Government plans to reduce the amount of bureaucracy surrounding apprenticeships have been welcomed by Ann Watson, managing director of specialist awarding organisation, EAL.
John Hayes MP was called upon to ensure that any action taken is solid, and has a real effect on levels of bureaucracy. Such bureaucracy acts as an obstacle to the smallest firms looking to take on apprentices, argued Watson.
“The government should also look at how it can reduce the bureaucratic burden on small to medium sized businesses too. SMEs account for nearly 50% of UK turnover, with engineering and manufacturing firms comprising a sizeable portion of that business,” said Watson.
“Their ongoing success is vital to the success of UK plc, and desperately needed if the UK is going to reinvigorate its export trade,” she added.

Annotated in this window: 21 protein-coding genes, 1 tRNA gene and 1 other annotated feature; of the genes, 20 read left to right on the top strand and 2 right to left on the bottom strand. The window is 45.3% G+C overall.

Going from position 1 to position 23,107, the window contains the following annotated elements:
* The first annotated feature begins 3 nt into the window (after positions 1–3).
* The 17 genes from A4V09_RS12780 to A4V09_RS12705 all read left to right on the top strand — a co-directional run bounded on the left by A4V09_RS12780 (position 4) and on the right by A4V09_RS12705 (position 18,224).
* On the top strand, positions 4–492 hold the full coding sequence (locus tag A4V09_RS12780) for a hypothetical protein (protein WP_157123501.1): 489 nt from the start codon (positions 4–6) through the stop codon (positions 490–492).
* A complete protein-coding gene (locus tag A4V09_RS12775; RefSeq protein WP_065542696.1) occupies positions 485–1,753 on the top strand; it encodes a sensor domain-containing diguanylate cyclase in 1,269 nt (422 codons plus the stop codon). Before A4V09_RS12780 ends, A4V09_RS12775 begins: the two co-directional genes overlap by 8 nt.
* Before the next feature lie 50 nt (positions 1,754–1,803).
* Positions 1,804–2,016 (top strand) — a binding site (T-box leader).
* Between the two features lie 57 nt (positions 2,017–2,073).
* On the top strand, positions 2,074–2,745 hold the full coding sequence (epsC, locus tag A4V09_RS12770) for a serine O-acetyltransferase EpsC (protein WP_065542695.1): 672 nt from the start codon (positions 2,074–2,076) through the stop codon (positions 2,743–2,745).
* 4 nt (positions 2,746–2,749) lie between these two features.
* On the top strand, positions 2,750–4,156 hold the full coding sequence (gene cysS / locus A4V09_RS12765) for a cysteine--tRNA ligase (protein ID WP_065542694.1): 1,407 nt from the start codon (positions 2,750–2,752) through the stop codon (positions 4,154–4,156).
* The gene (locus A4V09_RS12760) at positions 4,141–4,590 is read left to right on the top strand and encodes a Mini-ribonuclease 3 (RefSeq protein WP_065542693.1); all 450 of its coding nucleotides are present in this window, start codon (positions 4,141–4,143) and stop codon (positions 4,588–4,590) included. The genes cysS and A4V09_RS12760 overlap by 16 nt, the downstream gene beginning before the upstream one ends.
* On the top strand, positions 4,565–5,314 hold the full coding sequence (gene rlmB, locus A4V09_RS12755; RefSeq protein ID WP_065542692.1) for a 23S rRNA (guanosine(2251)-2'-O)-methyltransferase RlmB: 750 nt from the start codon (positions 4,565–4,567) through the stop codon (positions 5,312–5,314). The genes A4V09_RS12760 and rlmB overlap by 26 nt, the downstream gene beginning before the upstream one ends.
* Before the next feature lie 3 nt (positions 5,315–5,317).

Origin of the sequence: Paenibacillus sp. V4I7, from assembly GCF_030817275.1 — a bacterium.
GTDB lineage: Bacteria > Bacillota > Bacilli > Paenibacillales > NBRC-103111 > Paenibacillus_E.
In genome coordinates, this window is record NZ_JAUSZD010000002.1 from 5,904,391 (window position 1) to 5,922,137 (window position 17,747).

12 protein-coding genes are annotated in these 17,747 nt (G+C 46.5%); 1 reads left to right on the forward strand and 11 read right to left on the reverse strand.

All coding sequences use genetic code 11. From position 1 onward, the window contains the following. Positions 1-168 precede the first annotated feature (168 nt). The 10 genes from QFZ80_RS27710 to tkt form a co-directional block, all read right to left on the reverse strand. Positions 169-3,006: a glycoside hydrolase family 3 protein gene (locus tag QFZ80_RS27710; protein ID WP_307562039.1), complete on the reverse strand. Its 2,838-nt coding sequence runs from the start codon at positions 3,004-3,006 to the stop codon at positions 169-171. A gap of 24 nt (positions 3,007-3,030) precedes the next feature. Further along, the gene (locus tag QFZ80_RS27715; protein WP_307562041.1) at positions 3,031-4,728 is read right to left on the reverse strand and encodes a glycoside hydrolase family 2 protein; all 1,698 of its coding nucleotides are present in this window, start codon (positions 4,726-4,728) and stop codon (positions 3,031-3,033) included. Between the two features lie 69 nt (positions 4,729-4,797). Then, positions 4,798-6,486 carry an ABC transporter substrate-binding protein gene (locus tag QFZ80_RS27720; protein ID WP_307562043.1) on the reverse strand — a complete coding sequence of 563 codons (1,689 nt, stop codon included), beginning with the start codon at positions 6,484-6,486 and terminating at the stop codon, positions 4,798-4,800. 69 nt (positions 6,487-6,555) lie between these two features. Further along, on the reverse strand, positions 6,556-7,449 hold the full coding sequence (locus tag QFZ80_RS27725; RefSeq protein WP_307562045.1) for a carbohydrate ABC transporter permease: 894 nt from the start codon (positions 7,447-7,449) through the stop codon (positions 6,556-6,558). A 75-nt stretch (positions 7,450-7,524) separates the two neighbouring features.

Watson claimed that there is a lack of direction when it comes to educating schoolchildren about the potential opportunities that apprenticeships can bring, and that this results in teenagers being unable to make decisions about what they want to do for a career when they reach GCSE and A Level age.
She argued that “we need more young people introduced to vocational training as the first step to a rewarding career. We hope the new National Careers Service will plug this gap when it is launched next year, and we recognise that the introduction of the NUS Apprentice card will also help reinforce the fact that an apprenticeship is not a ‘second-best’ option.”